So against this history it becomes clear just how seminal English nationalism is to the situation we are presently in. Even against other ostensibly white people, even “working-class” white people, it’s still the (post)imperially-crafted nature of English whiteness that is doing the talking, spitting, hitting.
That’s why I am convinced that ANY agitation to return public services and even meaningful jobs to areas hardest-hit by neoliberalism WILL fail if it does not unquestionably oppose racism and xenophobia. More, even: both agitation and opposition have to be intractably and organically connected. To my mind, English nationalism is the key faultline – from a cultural, political-economic and ideological point of view. Anyway you cut it.
But enough of the white English. What, now, of those Black peoples who I mentioned at the beginning? People who can’t so easily take succour in English nationalism, even if they and their parents were born in England?
I think this position resonates with that of the Māori elder I was talking about. It’s something to do with the sedementations of migrations and movements upon a base that was always skewed, wonky, uneven, fractured. Here’s how I visualise it: multiculturalism, placed on top of postcolonial racism, and then, in a granular way, falling partly into that base, while nonetheless keeping a somewhat defined stratum.
How to address this challenge? Ideally, I would say this: First we need to attend to the long-standing and deeply-entrenched colonial wrongs that continue to visit racialized inequality and discrimination upon “minority” peoples in the UK (some more than others). And second, after that is resolved, we could deal with the xenophobia that emanates from an English nationalism even towards EU migrants. For hopefully, by that point, English nationalism would be neutered and could no longer be either a lived identification or an instrument to be wielded by elites as they seek to divide and rule.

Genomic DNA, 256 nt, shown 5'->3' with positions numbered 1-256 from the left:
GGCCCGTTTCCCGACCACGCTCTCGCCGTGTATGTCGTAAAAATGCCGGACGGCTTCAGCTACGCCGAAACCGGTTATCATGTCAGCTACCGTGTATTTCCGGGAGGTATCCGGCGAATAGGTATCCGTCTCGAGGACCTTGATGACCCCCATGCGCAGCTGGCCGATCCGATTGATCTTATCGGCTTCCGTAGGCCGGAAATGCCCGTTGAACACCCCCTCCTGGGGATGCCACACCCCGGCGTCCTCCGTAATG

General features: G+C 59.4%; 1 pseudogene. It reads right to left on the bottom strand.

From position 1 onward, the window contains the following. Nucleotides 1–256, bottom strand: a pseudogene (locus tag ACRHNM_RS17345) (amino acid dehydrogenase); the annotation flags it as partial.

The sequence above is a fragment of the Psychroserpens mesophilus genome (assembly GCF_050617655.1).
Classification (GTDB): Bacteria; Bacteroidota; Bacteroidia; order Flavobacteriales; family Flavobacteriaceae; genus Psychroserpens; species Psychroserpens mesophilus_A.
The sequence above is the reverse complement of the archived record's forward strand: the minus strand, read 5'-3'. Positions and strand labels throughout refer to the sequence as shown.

But that’s just abstract thinking. We live in a racially sedimented society (global formation, even), which, being unevenly laid, makes the layers intractably blurred: they can’t be neatly separated out in any kind of strategic or political sense.
So, thinking about this kaladescope of racism and xenophobia, of postcoloniality and multiculturalism, I want to take those Black peoples who voted for – or sympathised with – Brexit seriously. Even though I voted for Remain, no apologies!
What does that mean? Not too sure. I would like to know what you think. But I could say, at least, that for me it means cleaving to some small, albeit important principles, as we go forward from here.
- Every locality – whether regional, town, city, or intra-city – will have its specific ecology of this sedimentation that I am talking about. The political economy of the UK is complex when you get down to the level. There can be no abstract model to fit everywhere. Everywhere, the articualtion of colonial wrongs with multicultural xenophobias will be of a particular history and mix, and must be engaged with in light of those balances of forces.
- The point is, though, that everywhere they DO articulate. That means that we must push for the redressing of living colonial wrongs as we push against the demonization of non-EU (but not traditionally commonwealth) and EU migrants.
- That means that we should take care to keep our moral and political sensibilities fluid, while retaining fundamental pinciples. If a Black youth voted exit because she witnessed East Europeans were taking her jobs, we should not presume that she hates East Europeans. Perhaps she voted against white racist employees? In any case, the conversation has to begin from a recognition of the intersectionalities of race and xenophobia, colonial wrongs and multicultural prejudices. Nor a willful exclusion of either. Everything, all at once, necessarily in fluid hierarchies, but always in relation.
- Hence the terrain of struggle is not narrowly national, even though the intensity of the fall-out from Brexit is – at least at the moment. To be intersectional in the sense I am talking about here means that our arguments and actions, even if they take place mostly in the UK, have to be informed by a horizon that includes not just the UK and EU but also the Commonwealth (especially the brown and black commonwealth and under-wealth) and those places and peoples scarred by fifteen years of fallout of the war on terror fought by the UK and the EU, amongst others.